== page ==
The heat wave that has hit the Bay Area is making traveling uncomfortable on some BART cars this week.
With blistering temperatures into the mid-90s today, about one-third of the BART's 669-car fleet could get unusually hot, spokeswoman Luna Salaver said.
“One third of the cars tend to have air conditioning issues when ambient temperatures rise above 90 degrees,” she said.
Konstandinos Goumenidis, 28, a student at the Art Institute of California on Market Street, encountered a hot train this week as he traveled from Fremont to San Francisco.
“It was very hot in one of the cars on Tuesday, probably hotter than it was outside,” Goumenidis said.
“I moved to the second car so I could hopefully get a cooler car,” he said. “About half the car was cool and the other half was not.”
While BART's air conditioning systems could use updating, BART spokesman Linton Johnson said, “There are a lot of other competing needs right now.”
BART faces a capital funding deficit of about $7.5 billion over the next 30 years. Johnson said that, among other improvements, BART needs to replace its entire rail fleet.
“We do the best we can,” spokeswoman Salaver said. She said fixing the temperamental cars would cost about $9 million.
BART riders who find themselves in hot train cars are encouraged to notify the train operator so that one of six roving technicians can address the problem.
Johnson has created a video explaining why some train cars get hot and how riders can report the problem. The video can be viewed at http://www.youtube.com/watch?v=0Jt8vAh16SM.
BART service near outlying stations, like Dublin/Pleasanton and Pittsburg/Bay Point, is particularly vulnerable to heat-related problems including stalled trains or cars that overheat from older air conditioning systems.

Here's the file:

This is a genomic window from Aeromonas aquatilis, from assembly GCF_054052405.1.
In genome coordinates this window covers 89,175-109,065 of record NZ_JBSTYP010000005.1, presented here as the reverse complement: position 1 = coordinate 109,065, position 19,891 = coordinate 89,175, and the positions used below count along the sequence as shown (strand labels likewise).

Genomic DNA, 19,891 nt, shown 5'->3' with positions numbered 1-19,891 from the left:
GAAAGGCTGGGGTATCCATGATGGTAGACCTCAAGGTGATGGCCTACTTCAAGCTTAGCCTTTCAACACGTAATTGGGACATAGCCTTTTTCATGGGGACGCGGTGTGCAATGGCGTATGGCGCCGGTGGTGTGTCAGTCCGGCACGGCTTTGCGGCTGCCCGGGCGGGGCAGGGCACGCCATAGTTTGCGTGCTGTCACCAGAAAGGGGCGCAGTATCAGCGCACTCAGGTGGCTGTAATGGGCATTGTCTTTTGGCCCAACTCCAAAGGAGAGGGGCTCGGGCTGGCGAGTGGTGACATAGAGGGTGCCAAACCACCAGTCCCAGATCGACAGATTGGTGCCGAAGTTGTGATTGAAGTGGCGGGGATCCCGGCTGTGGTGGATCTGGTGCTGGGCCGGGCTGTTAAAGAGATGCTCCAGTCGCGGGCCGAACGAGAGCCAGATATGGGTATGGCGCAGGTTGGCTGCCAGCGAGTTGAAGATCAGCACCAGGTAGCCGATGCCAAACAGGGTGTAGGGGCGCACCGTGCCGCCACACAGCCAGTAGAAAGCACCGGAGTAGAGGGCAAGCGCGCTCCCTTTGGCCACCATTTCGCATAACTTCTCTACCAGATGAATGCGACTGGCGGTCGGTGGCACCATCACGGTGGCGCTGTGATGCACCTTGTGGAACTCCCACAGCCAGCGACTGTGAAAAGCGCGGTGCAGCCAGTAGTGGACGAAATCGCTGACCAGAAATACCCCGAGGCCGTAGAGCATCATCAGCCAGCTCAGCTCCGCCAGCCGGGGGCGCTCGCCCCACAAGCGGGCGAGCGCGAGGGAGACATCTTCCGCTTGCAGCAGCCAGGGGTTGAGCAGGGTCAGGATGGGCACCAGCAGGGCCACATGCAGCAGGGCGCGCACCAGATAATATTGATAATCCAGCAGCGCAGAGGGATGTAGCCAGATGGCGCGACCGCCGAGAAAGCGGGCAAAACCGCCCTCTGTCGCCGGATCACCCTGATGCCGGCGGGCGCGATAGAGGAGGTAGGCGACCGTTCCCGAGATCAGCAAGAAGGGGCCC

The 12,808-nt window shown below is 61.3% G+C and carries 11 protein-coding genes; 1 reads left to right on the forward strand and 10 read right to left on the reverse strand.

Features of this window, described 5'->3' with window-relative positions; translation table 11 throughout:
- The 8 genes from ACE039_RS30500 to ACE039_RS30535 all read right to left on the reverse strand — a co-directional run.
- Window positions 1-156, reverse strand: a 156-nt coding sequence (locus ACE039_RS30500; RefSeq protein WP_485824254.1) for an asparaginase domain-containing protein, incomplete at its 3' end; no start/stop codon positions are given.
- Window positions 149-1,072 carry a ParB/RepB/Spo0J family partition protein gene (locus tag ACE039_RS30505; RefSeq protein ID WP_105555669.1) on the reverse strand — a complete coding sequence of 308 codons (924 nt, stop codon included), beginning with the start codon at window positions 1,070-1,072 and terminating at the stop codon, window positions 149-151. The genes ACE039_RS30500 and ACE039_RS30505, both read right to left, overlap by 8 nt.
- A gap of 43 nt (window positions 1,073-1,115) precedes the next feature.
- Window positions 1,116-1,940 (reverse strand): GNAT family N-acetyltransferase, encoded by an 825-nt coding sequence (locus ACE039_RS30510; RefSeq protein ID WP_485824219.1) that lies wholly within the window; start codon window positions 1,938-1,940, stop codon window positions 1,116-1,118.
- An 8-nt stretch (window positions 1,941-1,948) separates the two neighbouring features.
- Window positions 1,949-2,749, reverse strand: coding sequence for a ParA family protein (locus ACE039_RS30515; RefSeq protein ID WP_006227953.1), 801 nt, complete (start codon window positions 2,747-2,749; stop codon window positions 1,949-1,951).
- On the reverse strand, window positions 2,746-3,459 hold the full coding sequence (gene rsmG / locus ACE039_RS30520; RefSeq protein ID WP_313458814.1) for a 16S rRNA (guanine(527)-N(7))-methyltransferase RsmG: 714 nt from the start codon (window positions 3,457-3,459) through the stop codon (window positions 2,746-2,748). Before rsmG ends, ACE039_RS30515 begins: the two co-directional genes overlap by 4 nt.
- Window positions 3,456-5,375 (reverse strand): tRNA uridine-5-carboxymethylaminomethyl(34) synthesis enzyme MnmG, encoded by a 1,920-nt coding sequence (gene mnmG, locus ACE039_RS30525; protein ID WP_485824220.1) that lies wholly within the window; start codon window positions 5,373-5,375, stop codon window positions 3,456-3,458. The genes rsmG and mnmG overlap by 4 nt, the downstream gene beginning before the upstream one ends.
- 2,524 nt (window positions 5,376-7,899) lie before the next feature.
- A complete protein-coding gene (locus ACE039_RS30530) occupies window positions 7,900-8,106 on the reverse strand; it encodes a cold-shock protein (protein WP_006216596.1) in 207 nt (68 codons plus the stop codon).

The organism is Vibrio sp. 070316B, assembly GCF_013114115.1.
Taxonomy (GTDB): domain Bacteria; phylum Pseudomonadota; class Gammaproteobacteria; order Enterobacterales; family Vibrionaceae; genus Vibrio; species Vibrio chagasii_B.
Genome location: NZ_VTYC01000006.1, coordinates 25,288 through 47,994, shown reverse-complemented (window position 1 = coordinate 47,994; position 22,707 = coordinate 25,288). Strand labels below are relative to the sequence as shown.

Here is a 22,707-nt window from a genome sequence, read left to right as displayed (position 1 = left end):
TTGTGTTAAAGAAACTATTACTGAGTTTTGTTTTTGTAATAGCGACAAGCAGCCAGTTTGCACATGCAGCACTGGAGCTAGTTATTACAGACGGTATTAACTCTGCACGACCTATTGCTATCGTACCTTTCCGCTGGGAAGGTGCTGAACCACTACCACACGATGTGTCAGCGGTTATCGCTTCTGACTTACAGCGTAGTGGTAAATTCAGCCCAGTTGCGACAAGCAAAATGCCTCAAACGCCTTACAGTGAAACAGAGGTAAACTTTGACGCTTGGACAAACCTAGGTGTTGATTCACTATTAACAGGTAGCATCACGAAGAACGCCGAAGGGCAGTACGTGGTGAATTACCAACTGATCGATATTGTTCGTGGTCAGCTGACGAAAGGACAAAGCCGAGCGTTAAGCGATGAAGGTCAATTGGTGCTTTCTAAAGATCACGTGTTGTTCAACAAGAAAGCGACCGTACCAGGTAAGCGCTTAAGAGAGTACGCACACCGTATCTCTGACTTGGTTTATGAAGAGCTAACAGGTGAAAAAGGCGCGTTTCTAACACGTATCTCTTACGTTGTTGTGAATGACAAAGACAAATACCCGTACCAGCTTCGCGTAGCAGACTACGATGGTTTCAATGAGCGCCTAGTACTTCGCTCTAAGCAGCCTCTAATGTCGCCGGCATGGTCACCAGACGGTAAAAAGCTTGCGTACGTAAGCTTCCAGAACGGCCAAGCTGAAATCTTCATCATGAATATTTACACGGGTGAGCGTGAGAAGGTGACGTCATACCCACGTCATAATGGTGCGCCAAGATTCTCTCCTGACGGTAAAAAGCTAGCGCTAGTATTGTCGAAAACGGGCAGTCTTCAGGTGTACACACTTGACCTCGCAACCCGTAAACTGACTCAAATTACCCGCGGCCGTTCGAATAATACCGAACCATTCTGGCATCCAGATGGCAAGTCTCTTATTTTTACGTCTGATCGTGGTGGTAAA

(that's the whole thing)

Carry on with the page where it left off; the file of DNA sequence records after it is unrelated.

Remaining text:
“The farther out you go in the East Bay, the hotter it gets,” Johnson said.
Sometimes in hot weather, a network of boxes that controls the train cars malfunctions, Johnson said. The system helps regulate train speed and verify that a train can safely move along segments of track without causing an accident.
If one box overheats, Johnson said, a train could stall or its operator may have to take over manual control, which means it couldn't travel more than 25 mph.
“It's like going down the highway and suddenly having to go from 60 to 10 miles per hour,” Johnson said. “Equipment doesn't like heat. There's nothing you can do to stop it from overheating.”
Johnson was not aware of any equipment problems caused by the latest heat wave.
“Nothing major has happened in the last few days,” he said.
BART and Caltrain both experienced heat-related service delays in August.
Caltrain spokeswoman Christine Dunn explained that when it is this hot out, the rails can expand in the heat and be damaged by trains' weight. Slowing down trains reduces pressure on the rails, she said.
The current heat wave has also not caused any Caltrain problems.